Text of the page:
Wit, and Grace, and Love, and Beauty,

In ae constellation shine;

To adore thee is my duty,

Goddess o' this soul o' mine!

Bonie wee thing, &c.


On being asked why she had been formed so little, and
Mrs. A so big.

Ask why God made the gem so small?
And why so huge the granite?-
Because God meant mankind should set
That higher value on it.


Tune "Miss Muir."

O How shall I, unskilfu', try
The poet's occupation?

The tunefu' powers, in happy hours,
That whisper inspiration;
Even they maun dare an effort mair
Than aught they ever gave us,
Ere they rehearse, in equal verse,
The charms o' lovely Davies.

Each eye it cheers when she appears,
Like Phœbus in the morning,
When past the shower, and every flower
The garden is adorning:

As the wretch looks o'er Siberia's shore,
When winter-bound the wave is;
Sae droops our heart, when we maun part
Frae charming, lovely Davies.

Her smile's a gift frae 'boon the lift,
That maks us mair than princes;
A sceptred hand, a king's command,
Is in her darting glances;

The man in arms 'gainst female charms
Even he her willing slave is,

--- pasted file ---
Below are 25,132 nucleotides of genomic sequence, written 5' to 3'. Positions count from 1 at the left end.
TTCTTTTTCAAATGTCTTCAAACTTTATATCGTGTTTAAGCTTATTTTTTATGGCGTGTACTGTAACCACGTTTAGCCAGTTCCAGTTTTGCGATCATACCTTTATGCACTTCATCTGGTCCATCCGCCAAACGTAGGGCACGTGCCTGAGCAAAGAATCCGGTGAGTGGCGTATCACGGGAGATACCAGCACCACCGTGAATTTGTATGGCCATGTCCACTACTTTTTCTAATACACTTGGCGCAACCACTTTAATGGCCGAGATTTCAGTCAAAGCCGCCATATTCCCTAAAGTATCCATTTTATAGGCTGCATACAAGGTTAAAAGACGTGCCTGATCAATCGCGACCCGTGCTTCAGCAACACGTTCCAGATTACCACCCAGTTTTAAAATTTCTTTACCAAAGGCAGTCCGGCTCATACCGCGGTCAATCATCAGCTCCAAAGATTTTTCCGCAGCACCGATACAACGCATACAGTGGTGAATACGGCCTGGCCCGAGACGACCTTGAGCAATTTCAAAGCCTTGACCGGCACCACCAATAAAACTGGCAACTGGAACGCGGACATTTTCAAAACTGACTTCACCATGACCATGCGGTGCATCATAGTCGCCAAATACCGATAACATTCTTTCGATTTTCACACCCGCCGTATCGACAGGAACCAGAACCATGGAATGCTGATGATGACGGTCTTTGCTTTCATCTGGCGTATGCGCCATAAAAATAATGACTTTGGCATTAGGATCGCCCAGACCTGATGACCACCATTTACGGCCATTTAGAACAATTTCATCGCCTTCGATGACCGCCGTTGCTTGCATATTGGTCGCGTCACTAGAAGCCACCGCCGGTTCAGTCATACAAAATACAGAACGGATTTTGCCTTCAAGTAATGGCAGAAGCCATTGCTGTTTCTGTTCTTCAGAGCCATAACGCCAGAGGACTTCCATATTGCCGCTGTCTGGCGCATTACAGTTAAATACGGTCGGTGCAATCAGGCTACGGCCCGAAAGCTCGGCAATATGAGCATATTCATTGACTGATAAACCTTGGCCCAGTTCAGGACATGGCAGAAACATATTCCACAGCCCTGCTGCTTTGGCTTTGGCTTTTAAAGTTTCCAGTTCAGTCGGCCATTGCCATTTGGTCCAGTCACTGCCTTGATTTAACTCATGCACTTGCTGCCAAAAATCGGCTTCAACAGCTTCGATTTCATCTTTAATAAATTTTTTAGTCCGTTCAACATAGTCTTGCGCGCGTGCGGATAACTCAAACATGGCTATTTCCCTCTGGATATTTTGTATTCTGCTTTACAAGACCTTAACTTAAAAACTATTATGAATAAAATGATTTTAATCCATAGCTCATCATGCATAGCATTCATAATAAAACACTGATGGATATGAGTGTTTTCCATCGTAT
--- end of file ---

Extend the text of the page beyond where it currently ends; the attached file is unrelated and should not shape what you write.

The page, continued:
He hugs his chain, and owns the reign
Of conquering, lovely Davies.

My Muse, to dream of such a theme,
Her feeble powers surrender:
The eagle's gaze alone surveys
The sun's meridian splendour.
I wad in vain essay the strain,
The deed too daring brave is;
I'll drap the lyre, and mute admire
The charms o' lovely Davies.


WHAT can a young lassie, what shall a young lassie,
What can a young lassie do wi' an auld man?
Bad luck on the penny that tempted my minnie
To sell her puir Jenny for siller an' lan'!

Bad luck on the penny that tempted my minnie
To sell her puir Jenny for siller an' lan'.

He's always compleenin' frae mornin' to e'enin',
He hoasts and he hirples the weary day lang;
He's doylt and he's dozin, his blude it is frozen,-
O, dreary's the night wi' a crazy auld man!
He's doylt and he's dozin, his blude it is frozen,
O, dreary's the night wi' a crazy auld man.

He hums and he hankers, he frets and he cankers,
I never can please him do a' that I can;
He's peevish an' jealous o' a' the young fellows,—
O, dool on the day I met wi' an auld man!
He's peevish an' jealous o' a' the young fellows,
O, dool on the day I met wi' an auld man.

My auld auntie Katie upon me taks pity,

I'll do my endeavour to follow her plan;
I'll cross him an' wrack him, until I heartbreak him
And then his auld brass will buy me a new pan,
I'll cross him an' wrack him, until I heartbreak him,
And then his auld brass will buy me a new pan.


O LUVE will venture in where it daur na weel be seen,

O luve will venture in where wisdom ance has been;
But I will doun yon river rove, amang the wood sae green,
And a' to pu' a Posie to my ain dear May.

The primrose I will pu', the firstling o' the year,
And I will pu' the pink, the emblem o' my dear;

For she's the pink o' womankind, and blooms without a peer,
And a' to be a Posie to my ain dear May.